Multitasking really isn’t. It’s doing several things poorly instead of one thing really well. People mistakenly believe that they can multitask effectively, but study after study has shown that the human brain is simply not able to. I’ve been in far too many meetings where one, or several, people are typing away on their computer or fiddling on their device and they grind the meeting to a halt when asked a question: “Sorry, can you repeat that?”, “I didn’t quite get what you are saying”, or “Wait, what?” Instead of the honest thing they should say “Sorry I wasn’t paying any attention to what you were talking about because I was distracted with something I think is more important than all of you, so please indulge me and repeat everything you have been saying again while I waste even more time.”.
When I first started my mindful practice I thought it was going to be some jive hippy stuff, or some pseudo religious ceremony, but it really wasn’t either of those things. Taking some time each day to be in the moment was actually more freeing than I had expected. We hall have busy lives juggling work, family, friends, health, commuting, goals, sports, hobbies and a myriad of other tasks, so how can you find time to be mindful? It turns out that you can be mindful while you are doing other things, or you can focus 5 to 10 minutes just as you wake up or go to sleep. Being mindful, truly in the moment, helps you be the best you can be and allows you to be part of the world around you.
So you don’t have to stop and smell the roses, but you can at least notice that they are there.
Just finished listening to The No Asshole Rule and reading The Asshole Survival Guide and they were both very enjoyable, mainly for the stories that have been sent in by people. I also went to a lecture at the University of Toronto, Rotman School of Business where Professor Sutton presented his talk on “The Asshole Survival Guide” and had a book signing.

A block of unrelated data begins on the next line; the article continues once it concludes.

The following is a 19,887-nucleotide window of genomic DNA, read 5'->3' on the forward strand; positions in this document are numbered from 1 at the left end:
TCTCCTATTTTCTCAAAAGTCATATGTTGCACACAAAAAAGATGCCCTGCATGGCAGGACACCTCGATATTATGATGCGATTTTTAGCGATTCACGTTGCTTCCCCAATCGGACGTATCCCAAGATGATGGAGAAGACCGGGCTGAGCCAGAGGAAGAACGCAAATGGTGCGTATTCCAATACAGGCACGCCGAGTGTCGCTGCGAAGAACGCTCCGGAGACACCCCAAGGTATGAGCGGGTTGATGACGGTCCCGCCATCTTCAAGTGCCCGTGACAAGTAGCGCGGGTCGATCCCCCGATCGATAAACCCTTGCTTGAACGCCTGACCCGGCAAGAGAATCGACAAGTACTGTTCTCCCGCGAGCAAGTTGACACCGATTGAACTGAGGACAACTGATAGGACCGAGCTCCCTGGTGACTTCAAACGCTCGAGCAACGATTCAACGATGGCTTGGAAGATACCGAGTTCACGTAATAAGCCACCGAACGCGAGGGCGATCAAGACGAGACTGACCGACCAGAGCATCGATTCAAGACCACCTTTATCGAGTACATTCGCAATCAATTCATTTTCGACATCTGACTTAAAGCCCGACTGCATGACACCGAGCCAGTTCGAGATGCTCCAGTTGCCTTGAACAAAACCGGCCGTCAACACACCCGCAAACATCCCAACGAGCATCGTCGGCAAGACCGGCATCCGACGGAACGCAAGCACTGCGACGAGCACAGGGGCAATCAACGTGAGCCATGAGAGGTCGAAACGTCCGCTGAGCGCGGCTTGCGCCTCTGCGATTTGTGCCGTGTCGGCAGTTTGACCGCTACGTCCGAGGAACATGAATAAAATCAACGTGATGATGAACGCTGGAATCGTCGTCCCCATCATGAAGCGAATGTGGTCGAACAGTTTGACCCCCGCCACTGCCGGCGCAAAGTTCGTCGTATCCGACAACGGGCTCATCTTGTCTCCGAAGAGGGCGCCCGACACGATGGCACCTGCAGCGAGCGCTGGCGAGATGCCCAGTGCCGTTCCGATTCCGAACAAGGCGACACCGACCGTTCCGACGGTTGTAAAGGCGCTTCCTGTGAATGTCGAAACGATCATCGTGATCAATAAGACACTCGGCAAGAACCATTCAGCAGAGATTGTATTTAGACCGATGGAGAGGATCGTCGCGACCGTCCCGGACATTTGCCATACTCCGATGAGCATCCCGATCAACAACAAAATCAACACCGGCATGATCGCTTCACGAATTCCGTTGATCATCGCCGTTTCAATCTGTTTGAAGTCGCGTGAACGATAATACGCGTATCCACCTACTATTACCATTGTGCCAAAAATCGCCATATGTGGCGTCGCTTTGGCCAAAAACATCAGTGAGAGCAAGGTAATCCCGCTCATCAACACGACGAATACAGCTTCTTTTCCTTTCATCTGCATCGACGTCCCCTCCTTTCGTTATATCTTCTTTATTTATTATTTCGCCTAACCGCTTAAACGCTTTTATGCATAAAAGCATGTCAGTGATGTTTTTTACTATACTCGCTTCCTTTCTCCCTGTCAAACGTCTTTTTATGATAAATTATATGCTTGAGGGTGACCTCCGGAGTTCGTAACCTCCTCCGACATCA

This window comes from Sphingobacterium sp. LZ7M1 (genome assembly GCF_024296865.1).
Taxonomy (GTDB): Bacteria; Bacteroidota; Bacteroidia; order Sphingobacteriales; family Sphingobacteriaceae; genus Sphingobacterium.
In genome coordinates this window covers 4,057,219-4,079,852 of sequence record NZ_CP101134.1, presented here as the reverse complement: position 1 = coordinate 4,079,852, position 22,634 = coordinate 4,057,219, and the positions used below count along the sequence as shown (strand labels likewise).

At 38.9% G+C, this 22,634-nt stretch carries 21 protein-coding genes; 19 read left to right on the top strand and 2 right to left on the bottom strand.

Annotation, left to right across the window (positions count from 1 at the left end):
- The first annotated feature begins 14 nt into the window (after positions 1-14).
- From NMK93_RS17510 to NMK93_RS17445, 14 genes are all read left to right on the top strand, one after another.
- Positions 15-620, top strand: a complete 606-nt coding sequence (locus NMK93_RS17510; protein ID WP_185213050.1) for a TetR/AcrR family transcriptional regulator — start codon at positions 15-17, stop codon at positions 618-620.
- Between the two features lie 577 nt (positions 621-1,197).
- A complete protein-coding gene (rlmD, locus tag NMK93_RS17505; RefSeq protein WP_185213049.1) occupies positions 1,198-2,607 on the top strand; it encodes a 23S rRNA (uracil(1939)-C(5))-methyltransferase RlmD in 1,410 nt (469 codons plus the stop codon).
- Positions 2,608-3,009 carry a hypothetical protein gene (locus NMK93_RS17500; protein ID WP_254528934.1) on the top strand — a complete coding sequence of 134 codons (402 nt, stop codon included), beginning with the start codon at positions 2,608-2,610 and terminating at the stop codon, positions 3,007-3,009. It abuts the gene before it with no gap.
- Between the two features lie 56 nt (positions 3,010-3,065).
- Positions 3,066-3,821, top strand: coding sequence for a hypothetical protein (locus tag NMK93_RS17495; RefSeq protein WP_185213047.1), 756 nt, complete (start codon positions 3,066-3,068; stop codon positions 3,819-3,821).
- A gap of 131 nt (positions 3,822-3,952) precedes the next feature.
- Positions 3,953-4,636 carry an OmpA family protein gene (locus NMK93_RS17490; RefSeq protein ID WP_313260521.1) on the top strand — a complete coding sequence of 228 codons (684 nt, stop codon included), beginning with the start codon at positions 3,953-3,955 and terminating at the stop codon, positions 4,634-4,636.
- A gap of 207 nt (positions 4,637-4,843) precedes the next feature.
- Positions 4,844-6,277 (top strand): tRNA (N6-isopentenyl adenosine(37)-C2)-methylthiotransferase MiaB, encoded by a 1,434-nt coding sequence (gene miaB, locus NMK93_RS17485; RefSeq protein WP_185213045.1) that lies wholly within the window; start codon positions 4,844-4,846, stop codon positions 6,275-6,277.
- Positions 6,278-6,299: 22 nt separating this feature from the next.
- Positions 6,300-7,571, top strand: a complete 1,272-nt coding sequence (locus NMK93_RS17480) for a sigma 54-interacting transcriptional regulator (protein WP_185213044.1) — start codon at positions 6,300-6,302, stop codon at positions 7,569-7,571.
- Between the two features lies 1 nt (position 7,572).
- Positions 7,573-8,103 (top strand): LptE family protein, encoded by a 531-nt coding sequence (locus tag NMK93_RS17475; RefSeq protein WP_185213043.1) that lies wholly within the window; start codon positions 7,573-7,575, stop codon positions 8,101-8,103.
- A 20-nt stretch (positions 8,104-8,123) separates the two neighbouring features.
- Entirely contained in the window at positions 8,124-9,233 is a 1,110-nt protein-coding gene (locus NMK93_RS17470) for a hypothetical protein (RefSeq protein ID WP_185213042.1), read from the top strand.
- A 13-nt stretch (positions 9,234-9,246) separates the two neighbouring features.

Overall it was a good read, lots of research into the area and points to look out for.
One of the agile games I play with my teams is meant to help encourage active listening. As the quote above states, most people are not listening to understand but to reply.
The game that I utilize to help people change to active listening is called “Fortunately/Unfortunately”. In this game, which I believe started in Improv, the team builds a story. The first person starts with a “fortunately”, such as “Fortunately my wife is pregnant”. The next person needs to be actively listening and then responds off of that statement with an “unfortunately”, like “unfortunately, it’s not with your baby.”. The story keeps building with alternating “fortunately/unfortunately” until it gets back to the originator, or goes around a few times.
This technique helps the team to have some fun and gets them into the habit of active listening.
I had a team that exhibited all the wrong ways of doing this exercise. After I started with “Fortunately my wife is pregnant” the next person stated “Unfortunately the Raptors are out of the playoffs”, and the following person said “Fortunately you like kids”. Both people were not listening to what the previous person said and had their own agenda or thought out reply already in mind.
A couple other positive outcomes come from this game. The first is embracing the silence. If you are truly engaged in active listening there will be a definite pause after the previous person finishes speaking. Silence is fine.
Another outcome is the unspoken agreement to let each team member complete the task on their own. Very rarely does a turn come to a member and have another member speak up and interrupt with their own idea. Each team member is able to come up with their own solution in their own time.
Try this game at your next team gathering. It will really help highlight why we need to be actively listening in our meetings, and in life in general.
Master of Ceremonies, June 12 – 13, 2018
June 10-12 Cornwall Ontario
(First published on the Scrum Alliance Website)